201 F2d 705 Aiken v. Cogswell
201 F.2d 705
COGSWELL et al. (two cases).
United States Court of Appeals District of Columbia Circuit.
Argued October 14, 1952.
Decided November 28, 1952.
Herman Miller, Washington, D. C., for appellant.
Ruffin A. Brantley, Assistant General Counsel, Washington, D. C., with whom Ernest F. Williams, General Counsel, Washington, D. C., was on the brief, for appellee Robert F. Cogswell, Administrator of Rent Control for the District of Columbia.
Raymond Godbersen and Robert J. Winburn, Washington, D. C., entered appearances in behalf of the appellees Ruth Louise McKinnon and John E. Lindholm.
Before CLARK, PRETTYMAN and PROCTOR, Circuit Judges.
PRETTYMAN, Circuit Judge.
These are appeals from a judgment of the Municipal Court of Appeals. Appellant, a landlord, brought two actions in the Municipal Court for possession of two apartments for non-payment of rent for a month, November-December, 1950. The tenants, our present individual appellees, denied the rent claims and filed counterclaims for overpayments of rent during the period 1944-1950. The controversies revolved about the maximum rent ceilings for the apartments. It appeared that in October, 1950, proceedings had been had before an examiner in the office of the Rent Administrator upon petitions of the landlord (our present appellant) for adjustments upward of the rent ceilings,1 our present individual appellees, as tenants, being parties to those proceedings. A hearing was had, findings and conclusions were made, and 10 per cent increases in the rents were authorized effective October 20, 1950. Among the findings of fact were findings of the maximum rent ceilings for these apartments on January 1, 1941, and these amounts were the bases upon which the increases were granted and computed. Under the Rent Act the findings and recommended orders of the examiner became the findings and orders of the Administrator.2 No appeal was taken in those proceedings.
Upon the trial (consolidated) of the present proceedings the Municipal Court found for the landlord both on the claims for possession and on the counterclaims for the alleged overcharges. The findings upon the claims for possession have not been disputed.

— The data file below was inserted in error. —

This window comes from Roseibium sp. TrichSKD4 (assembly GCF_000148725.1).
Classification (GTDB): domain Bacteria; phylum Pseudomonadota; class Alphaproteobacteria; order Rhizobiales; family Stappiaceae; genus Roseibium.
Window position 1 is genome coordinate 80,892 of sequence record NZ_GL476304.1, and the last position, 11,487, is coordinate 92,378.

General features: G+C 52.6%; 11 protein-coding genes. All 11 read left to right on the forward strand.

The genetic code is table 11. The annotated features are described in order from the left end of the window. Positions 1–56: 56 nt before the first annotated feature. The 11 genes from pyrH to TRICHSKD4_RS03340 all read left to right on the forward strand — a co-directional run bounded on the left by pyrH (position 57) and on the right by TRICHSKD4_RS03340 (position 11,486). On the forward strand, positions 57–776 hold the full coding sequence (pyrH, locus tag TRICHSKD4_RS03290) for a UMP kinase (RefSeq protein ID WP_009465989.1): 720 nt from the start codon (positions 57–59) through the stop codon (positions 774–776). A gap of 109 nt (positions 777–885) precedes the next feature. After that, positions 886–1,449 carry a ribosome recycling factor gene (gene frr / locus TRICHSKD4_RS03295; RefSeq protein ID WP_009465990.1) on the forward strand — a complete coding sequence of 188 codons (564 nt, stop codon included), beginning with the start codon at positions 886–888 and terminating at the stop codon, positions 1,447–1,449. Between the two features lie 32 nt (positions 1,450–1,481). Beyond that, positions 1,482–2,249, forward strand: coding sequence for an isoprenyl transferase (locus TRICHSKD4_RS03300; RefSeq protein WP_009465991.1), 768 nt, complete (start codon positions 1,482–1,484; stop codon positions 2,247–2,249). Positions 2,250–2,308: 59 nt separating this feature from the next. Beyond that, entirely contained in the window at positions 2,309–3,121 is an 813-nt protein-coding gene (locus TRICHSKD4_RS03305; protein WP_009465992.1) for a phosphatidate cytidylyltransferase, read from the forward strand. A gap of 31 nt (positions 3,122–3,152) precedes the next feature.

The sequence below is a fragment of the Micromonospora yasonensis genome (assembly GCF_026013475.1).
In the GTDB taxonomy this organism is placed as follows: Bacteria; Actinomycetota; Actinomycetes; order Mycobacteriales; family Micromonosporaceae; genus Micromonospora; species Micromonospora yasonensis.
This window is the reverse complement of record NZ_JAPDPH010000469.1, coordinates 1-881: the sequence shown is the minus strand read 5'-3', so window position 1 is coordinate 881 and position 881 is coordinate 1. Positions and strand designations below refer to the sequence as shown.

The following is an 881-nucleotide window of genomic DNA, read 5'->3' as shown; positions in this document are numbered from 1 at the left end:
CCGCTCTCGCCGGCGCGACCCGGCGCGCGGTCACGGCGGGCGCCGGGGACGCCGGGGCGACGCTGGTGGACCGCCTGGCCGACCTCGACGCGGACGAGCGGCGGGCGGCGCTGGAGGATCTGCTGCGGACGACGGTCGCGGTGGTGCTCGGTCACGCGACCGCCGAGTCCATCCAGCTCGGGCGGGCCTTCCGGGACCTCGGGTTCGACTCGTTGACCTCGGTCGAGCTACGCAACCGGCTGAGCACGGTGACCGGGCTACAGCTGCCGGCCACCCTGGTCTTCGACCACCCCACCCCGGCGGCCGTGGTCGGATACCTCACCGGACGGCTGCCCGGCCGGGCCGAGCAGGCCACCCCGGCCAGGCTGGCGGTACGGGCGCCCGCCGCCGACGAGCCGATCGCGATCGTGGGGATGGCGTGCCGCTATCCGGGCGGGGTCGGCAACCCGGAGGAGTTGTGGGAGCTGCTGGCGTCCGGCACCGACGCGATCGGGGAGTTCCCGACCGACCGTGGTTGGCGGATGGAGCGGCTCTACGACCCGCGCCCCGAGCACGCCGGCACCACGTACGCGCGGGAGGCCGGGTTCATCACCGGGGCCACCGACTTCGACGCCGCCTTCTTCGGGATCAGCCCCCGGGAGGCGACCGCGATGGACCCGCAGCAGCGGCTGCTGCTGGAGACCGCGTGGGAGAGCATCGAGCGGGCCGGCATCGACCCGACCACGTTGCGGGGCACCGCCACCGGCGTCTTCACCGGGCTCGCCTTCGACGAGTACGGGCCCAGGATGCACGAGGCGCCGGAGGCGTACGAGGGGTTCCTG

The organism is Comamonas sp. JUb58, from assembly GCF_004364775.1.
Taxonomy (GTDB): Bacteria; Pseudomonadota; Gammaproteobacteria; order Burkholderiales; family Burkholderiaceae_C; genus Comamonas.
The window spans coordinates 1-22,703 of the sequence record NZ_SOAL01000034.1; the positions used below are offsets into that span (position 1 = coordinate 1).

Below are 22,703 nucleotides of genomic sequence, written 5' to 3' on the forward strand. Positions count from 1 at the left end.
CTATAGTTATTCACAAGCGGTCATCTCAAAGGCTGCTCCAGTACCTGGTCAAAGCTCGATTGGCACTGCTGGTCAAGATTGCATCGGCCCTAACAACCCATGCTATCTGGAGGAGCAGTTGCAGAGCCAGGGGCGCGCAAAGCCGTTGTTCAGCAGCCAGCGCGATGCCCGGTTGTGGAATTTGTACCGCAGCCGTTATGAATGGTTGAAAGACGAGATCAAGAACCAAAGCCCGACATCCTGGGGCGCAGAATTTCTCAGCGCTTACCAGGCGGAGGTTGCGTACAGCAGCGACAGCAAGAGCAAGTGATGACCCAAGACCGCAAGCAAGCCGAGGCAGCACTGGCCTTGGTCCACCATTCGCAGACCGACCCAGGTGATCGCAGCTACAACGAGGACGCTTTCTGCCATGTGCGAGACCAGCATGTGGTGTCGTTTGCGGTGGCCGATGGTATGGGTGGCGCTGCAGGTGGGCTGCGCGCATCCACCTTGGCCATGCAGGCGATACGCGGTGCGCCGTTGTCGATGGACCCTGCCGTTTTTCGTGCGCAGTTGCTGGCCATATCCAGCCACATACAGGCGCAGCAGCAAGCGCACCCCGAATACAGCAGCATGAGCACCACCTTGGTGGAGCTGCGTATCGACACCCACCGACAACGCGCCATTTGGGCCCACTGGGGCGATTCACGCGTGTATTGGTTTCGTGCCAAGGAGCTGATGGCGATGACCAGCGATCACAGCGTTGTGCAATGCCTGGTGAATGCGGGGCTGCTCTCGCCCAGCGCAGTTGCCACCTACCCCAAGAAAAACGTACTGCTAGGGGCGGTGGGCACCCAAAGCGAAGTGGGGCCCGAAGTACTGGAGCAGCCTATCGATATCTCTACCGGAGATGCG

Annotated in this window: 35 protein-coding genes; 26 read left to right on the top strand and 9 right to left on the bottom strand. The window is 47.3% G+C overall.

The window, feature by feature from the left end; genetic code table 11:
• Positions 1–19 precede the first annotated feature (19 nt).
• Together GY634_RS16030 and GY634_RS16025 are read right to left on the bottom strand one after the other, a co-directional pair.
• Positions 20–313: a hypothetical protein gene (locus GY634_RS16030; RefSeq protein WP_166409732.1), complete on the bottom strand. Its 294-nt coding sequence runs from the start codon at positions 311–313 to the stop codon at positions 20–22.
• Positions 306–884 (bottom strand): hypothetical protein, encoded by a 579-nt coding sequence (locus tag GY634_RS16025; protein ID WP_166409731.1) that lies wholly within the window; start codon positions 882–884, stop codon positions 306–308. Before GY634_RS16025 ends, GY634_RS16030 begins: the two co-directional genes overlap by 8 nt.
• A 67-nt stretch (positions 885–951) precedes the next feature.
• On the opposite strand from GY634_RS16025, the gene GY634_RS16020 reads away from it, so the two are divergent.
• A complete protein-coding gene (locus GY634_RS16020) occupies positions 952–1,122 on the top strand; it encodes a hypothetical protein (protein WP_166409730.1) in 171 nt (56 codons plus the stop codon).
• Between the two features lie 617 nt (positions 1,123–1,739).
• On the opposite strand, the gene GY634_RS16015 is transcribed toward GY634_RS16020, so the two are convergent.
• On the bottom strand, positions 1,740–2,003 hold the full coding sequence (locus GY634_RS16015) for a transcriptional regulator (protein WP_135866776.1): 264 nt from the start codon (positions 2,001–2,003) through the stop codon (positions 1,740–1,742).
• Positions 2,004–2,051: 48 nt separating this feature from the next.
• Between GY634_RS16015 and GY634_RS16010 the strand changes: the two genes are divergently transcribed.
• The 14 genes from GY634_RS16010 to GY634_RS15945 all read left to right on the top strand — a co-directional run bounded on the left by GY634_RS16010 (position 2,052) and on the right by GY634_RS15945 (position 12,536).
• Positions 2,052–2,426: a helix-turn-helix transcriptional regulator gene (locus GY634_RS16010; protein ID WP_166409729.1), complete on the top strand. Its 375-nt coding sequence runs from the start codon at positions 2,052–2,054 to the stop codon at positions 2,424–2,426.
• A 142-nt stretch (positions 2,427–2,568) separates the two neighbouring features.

The ground upon which the trial court found for the landlord on the counterclaims was that the tenants had failed to establish what the maximum rent ceilings were. The court held that the Administrator's findings of those ceilings were not binding upon the court.
Before judgments were entered on the findings, the Rent Administrator intervened in the Municipal Court, pursuant to statutory authority to do so.3 Upon the entry of the judgments in accord with the findings, the Administrator appealed. The tenants did not note appeals but appeared in the Municipal Court of Appeals as appellees. That court reversed the judgments of the trial court in respect to the counterclaims.
Three points were presented upon the appeal: (1) whether the Administrator, having intervened in the trial court before judgment was entered, could appeal; (2) whether an Administrator's finding of fact, concededly authorized and material to the unappealed ruling made by him in the matter then in controversy, can subsequently be attacked in another proceeding between the same parties; and (3) whether a party who does not note an appeal may receive the benefits of a reversal of an adverse decision of the trial court. The Municipal Court of Appeals, in an extensive opinion by Judge Clagett,4 considered and ruled upon all three points. We agree with its reasoning and its conclusions. Its judgment is, therefore,
1. Sec. 4(b) of the D.C.Rent Act, 55 Stat. 790 (1941), 64 Stat. 310 (1950), D.C. Code, § 45-1604(b) (1951).
2. Sec. 8(c), 55 Stat. 792 (1941), D.C. Code, § 45-1608(c) (1951).
3. Sec. 10(c) of the Act, 55 Stat. 794 (1941), D.C.Code, § 45-1610(c) (1951).
4. Cogswell v. Aiken, D.C.Mun.App., 1951, 82 A.2d 749, modified, D.C.Mun.App., 1951, 83 A.2d 231.